Possible Risks and Complications

Patients usually experience bruising, soreness, and redness in treated areas, which can last for a day or two.


  • Ernst E, Posadzki P (2012). “Reporting of adverse effects in randomised clinical trials of chiropractic manipulations: a systematic review”. N Z Med J 125 (1353): 87–140.

  • Gouveia LO, Castanho P, Ferreira JJ (2009). “Safety of chiropractic interventions: a systematic review”. Spine 34(11): E405–13.


**What is‌ Graston Technique?**

The Graston Technique, also ⁢known as Instrument-Assisted Soft Tissue Mobilization (IASTM), is ⁣a non-surgical, hands-on approach to treating chronic pain and dysfunction in the musculoskeletal system. ⁤It ‌involves the use of specially designed stainless steel instruments to detect and ⁤release restrictions in fascia⁤ and soft tissue.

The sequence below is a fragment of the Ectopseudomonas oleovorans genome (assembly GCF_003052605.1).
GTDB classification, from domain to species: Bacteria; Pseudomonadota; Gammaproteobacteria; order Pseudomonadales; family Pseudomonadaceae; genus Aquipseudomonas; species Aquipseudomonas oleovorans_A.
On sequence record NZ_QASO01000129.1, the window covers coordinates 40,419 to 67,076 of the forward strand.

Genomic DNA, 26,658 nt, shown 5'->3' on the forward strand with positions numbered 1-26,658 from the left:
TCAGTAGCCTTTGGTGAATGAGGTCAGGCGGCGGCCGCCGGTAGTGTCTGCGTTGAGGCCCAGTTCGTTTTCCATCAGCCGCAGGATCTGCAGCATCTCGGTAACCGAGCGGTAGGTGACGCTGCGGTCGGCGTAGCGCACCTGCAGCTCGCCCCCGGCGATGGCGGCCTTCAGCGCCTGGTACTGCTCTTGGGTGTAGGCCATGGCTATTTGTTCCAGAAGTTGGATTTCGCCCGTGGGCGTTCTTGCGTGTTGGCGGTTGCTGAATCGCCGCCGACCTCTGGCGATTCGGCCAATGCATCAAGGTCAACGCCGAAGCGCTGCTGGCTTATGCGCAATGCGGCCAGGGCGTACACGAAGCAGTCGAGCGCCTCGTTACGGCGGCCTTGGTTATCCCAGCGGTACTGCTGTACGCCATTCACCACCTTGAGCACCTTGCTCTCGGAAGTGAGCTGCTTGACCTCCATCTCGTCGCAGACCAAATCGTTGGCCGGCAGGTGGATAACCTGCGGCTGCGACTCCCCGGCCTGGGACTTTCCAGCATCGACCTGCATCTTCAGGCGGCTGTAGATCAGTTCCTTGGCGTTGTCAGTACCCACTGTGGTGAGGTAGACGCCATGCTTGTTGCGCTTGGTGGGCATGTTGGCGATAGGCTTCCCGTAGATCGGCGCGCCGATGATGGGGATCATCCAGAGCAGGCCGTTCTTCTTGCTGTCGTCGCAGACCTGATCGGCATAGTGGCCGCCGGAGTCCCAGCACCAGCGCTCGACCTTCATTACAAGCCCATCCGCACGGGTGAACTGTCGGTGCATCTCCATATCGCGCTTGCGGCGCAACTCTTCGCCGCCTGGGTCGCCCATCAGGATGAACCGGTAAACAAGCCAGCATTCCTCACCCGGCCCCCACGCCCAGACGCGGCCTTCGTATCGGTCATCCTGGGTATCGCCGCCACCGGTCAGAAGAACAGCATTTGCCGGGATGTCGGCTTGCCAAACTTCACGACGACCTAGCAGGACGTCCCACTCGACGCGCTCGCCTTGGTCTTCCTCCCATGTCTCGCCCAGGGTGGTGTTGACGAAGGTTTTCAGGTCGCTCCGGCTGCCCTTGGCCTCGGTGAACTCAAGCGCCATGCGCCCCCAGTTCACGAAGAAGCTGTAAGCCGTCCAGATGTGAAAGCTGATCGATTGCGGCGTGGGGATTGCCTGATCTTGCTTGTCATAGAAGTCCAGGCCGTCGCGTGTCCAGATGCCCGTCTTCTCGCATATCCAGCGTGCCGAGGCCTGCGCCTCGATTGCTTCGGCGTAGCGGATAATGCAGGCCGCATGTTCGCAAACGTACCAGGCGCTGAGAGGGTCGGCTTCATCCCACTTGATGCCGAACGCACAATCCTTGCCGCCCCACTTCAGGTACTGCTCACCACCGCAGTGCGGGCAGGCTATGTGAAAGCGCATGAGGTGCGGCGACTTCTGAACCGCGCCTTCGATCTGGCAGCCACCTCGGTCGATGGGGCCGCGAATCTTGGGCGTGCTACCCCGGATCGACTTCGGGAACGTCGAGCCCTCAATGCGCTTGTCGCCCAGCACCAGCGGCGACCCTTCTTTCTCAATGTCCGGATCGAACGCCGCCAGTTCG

**Key Aspects of Graston Technique:**

* ⁣**Non-Invasive:** Does not ⁢involve surgery or injections.

* **Targeted Approach:** Focuses on⁢ specific areas of pain and dysfunction.

* **Deep Tissue Work:** Instruments reach deeper than ⁣manual massage alone.

* ‌**Proprioceptive Feedback:** Stimulates mechanoreceptors to enhance tissue awareness.

* ⁣**Integrative Approach:** Can⁢ be combined with other therapies, such as massage, chiropractic care, and physical therapy.

**Benefits of Graston Technique:**

* **Reduces Pain:** Releases tension and pressure ‌in ⁢soft tissues,⁢ reducing discomfort and inflammation.

* **Improves Range of Motion:** Breaks down scar tissue and adhesions, increasing⁣ joint flexibility and range of motion.

* **Enhances Muscle ⁢Function:** Optimizes muscle activation and coordination, leading to ‍improved ​performance.

* **Accelerates Healing:** Stimulates blood flow and promotes tissue repair.

* **Reduces Recovery⁣ Time:** Speeds up ‍the⁣ healing ⁣process, enabling patients‍ to recover from injuries and pain more quickly.

**Expected Results:**